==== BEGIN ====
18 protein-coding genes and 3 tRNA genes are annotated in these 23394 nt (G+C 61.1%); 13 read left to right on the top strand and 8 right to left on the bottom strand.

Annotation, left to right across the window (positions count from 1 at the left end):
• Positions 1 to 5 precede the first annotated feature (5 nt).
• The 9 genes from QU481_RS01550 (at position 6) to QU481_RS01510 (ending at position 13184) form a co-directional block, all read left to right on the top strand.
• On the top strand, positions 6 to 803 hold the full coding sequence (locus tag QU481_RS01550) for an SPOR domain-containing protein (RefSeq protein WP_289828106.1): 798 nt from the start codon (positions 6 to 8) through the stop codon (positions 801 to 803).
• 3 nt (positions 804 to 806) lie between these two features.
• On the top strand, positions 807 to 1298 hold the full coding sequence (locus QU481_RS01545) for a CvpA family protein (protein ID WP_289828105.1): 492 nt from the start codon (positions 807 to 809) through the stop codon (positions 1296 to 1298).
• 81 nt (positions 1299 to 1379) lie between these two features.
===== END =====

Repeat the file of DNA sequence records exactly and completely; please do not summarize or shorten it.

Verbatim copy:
18 protein-coding genes and 3 tRNA genes are annotated in these 23394 nt (G+C 61.1%); 13 read left to right on the top strand and 8 right to left on the bottom strand.

Annotation, left to right across the window (positions count from 1 at the left end):
• Positions 1 to 5 precede the first annotated feature (5 nt).
• The 9 genes from QU481_RS01550 (at position 6) to QU481_RS01510 (ending at position 13184) form a co-directional block, all read left to right on the top strand.
• On the top strand, positions 6 to 803 hold the full coding sequence (locus tag QU481_RS01550) for an SPOR domain-containing protein (RefSeq protein WP_289828106.1): 798 nt from the start codon (positions 6 to 8) through the stop codon (positions 801 to 803).
• 3 nt (positions 804 to 806) lie between these two features.
• On the top strand, positions 807 to 1298 hold the full coding sequence (locus QU481_RS01545) for a CvpA family protein (protein ID WP_289828105.1): 492 nt from the start codon (positions 807 to 809) through the stop codon (positions 1296 to 1298).
• 81 nt (positions 1299 to 1379) lie between these two features.